However, that's OT. My main point is that, that's the most popular method, but it doesn't work as well for, say, a mud built for questing and problem solving. In that case, things can be slow and information doesn't have to arrive exceedingly quickly, and you may prefer a beautiful, intricate world with dynamic descriptions. That said, I don't know of such a mud... I built a prototype (half-a-prototype?) system for it, though I hadn't implemented most of the description generation algorithms yet (still operating off very basic templates). My research directions moved away from text towards computational learning theory, and I haven't had time to work on it again since.

So, if he is proceeding in that direction, then I'd recommend multidimensional arrays with caching. If he wants to try for a pure-text interface with long, dynamic descriptions (not necessarily better, but it appeals to both the algorithm-lover and prose-lover in me), then I'd suggest partitioning data structures. Also, if he wants occlusion and the like, he might still want to go with partitioning.

And yes, I realize my use of "dynamic descriptions" is vague. I'm rather hoping it's clear enough that everyone can fill in the gaps - I hate writing technical definitions.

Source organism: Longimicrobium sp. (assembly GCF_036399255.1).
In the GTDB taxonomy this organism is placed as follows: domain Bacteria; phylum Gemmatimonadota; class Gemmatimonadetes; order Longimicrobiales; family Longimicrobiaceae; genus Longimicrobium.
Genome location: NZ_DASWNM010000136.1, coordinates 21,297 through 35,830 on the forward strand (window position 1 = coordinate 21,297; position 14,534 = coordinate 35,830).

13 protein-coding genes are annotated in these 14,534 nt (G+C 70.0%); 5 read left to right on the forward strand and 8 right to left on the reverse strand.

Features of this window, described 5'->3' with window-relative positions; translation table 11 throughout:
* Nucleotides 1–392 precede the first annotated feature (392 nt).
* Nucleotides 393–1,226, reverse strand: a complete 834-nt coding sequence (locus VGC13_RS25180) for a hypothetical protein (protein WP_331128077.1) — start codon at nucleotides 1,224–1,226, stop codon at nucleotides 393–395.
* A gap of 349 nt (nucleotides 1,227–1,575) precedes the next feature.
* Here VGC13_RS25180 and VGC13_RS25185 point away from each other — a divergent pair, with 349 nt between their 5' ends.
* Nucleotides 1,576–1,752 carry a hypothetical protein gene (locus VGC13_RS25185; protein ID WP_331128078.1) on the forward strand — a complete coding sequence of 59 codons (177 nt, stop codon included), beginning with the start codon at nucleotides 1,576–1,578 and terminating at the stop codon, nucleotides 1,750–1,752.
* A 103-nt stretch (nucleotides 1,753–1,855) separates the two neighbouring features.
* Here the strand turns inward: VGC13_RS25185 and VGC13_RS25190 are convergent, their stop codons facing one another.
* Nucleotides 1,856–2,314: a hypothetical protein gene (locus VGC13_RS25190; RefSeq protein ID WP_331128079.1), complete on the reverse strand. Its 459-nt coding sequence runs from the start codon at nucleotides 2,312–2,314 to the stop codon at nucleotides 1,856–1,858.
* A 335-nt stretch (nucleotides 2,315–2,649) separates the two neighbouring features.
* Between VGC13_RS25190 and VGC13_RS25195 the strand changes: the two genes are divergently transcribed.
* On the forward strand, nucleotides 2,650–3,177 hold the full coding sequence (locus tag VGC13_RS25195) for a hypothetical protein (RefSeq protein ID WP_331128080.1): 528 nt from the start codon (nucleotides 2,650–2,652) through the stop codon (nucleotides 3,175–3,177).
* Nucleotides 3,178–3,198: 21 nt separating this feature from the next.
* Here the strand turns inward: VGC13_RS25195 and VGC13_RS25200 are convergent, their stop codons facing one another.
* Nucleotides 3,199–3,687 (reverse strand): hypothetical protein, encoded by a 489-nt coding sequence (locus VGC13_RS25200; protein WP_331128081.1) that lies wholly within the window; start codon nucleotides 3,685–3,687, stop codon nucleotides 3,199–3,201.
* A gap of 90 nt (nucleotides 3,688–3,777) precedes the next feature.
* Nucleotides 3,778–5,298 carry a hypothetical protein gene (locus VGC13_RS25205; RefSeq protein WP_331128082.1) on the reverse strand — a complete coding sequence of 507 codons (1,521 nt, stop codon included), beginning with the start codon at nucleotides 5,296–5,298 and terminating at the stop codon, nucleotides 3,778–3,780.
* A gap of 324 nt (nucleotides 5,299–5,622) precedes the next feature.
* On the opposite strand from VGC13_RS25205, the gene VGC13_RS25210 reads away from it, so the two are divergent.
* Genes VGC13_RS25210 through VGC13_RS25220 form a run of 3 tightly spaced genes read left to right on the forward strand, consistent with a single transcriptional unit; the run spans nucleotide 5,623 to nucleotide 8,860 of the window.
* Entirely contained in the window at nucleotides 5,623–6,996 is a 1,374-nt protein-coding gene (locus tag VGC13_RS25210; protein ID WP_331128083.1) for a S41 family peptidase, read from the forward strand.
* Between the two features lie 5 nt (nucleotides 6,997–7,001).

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Kelson



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PostPosted: Fri Nov 04, 2005 10:17 pm    Post subject: Reply with quote

KaVir wrote:
I tend to think of it as being a room-based system with only one room Wink


I actually wrote that at first, but changed it since it would seem a hack to include an internal coordinate system with regard to abstract room spaces within a room-based system. Were that the case, the rooms are no longer the 'physical' rooms we describe players in (more appropriately, the room is a certain distinct 'view' of a location than the physical boundaries), but rather merely a partitioning of the underlying coordinate-based system.

Of course, I'd find the transparent room implementation interesting since it would handle a lot of sub-structure traffic (one person existing in two, three, more than six rooms perhaps).

- Kelson
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shasarak



Joined: 29 Jun 2005
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PostPosted: Tue Nov 08, 2005 2:15 pm    Post subject: Reply with quote

Partitioning space can have "issues" if you're not careful.

For example, suppose you're inside a house, but the door's open - how do you handle the line-of-sight calculation that allows a player inside the house to see someone outside the house if the door is directly between them, but not otherwise?